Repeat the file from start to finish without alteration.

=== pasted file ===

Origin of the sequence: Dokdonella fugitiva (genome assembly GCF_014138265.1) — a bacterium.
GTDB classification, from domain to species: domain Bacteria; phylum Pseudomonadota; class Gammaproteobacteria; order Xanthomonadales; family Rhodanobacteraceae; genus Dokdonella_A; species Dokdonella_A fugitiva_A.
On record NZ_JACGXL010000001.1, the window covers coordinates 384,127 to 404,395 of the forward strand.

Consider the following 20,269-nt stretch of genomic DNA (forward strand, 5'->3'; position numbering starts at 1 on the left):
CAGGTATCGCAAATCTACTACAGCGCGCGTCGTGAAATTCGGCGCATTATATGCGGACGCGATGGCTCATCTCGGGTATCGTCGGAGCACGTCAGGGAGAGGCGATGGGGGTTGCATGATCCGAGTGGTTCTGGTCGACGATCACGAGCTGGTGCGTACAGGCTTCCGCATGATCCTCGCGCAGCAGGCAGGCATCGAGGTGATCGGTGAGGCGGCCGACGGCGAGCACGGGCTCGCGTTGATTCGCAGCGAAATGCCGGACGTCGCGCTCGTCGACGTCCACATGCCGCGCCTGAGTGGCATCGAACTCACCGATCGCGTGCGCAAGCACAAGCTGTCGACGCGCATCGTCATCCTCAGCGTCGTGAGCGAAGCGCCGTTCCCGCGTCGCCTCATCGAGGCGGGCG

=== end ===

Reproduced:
Origin of the sequence: Dokdonella fugitiva (genome assembly GCF_014138265.1) — a bacterium.
GTDB classification, from domain to species: domain Bacteria; phylum Pseudomonadota; class Gammaproteobacteria; order Xanthomonadales; family Rhodanobacteraceae; genus Dokdonella_A; species Dokdonella_A fugitiva_A.
On record NZ_JACGXL010000001.1, the window covers coordinates 384,127 to 404,395 of the forward strand.

Consider the following 20,269-nt stretch of genomic DNA (forward strand, 5'->3'; position numbering starts at 1 on the left):
CAGGTATCGCAAATCTACTACAGCGCGCGTCGTGAAATTCGGCGCATTATATGCGGACGCGATGGCTCATCTCGGGTATCGTCGGAGCACGTCAGGGAGAGGCGATGGGGGTTGCATGATCCGAGTGGTTCTGGTCGACGATCACGAGCTGGTGCGTACAGGCTTCCGCATGATCCTCGCGCAGCAGGCAGGCATCGAGGTGATCGGTGAGGCGGCCGACGGCGAGCACGGGCTCGCGTTGATTCGCAGCGAAATGCCGGACGTCGCGCTCGTCGACGTCCACATGCCGCGCCTGAGTGGCATCGAACTCACCGATCGCGTGCGCAAGCACAAGCTGTCGACGCGCATCGTCATCCTCAGCGTCGTGAGCGAAGCGCCGTTCCCGCGTCGCCTCATCGAGGCGGGCG